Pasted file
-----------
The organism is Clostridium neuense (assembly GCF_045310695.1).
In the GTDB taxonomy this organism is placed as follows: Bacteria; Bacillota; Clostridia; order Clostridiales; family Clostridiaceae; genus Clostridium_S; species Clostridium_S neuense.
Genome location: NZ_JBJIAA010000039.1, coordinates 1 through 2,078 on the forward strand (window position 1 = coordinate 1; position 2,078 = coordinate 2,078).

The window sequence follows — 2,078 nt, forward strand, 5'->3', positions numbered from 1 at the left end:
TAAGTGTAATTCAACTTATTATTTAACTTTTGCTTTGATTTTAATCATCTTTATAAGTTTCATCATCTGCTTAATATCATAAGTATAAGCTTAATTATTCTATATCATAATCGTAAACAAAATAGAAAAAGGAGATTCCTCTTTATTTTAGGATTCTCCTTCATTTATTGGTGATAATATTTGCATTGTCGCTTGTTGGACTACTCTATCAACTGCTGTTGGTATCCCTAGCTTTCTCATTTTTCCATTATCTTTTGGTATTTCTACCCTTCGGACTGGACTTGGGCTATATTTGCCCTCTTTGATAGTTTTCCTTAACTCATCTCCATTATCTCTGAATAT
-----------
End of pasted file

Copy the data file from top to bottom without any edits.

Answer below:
The organism is Clostridium neuense (assembly GCF_045310695.1).
In the GTDB taxonomy this organism is placed as follows: Bacteria; Bacillota; Clostridia; order Clostridiales; family Clostridiaceae; genus Clostridium_S; species Clostridium_S neuense.
Genome location: NZ_JBJIAA010000039.1, coordinates 1 through 2,078 on the forward strand (window position 1 = coordinate 1; position 2,078 = coordinate 2,078).

The window sequence follows — 2,078 nt, forward strand, 5'->3', positions numbered from 1 at the left end:
TAAGTGTAATTCAACTTATTATTTAACTTTTGCTTTGATTTTAATCATCTTTATAAGTTTCATCATCTGCTTAATATCATAAGTATAAGCTTAATTATTCTATATCATAATCGTAAACAAAATAGAAAAAGGAGATTCCTCTTTATTTTAGGATTCTCCTTCATTTATTGGTGATAATATTTGCATTGTCGCTTGTTGGACTACTCTATCAACTGCTGTTGGTATCCCTAGCTTTCTCATTTTTCCATTATCTTTTGGTATTTCTACCCTTCGGACTGGACTTGGGCTATATTTGCCCTCTTTGATAGTTTTCCTTAACTCATCTCCATTATCTCTGAATAT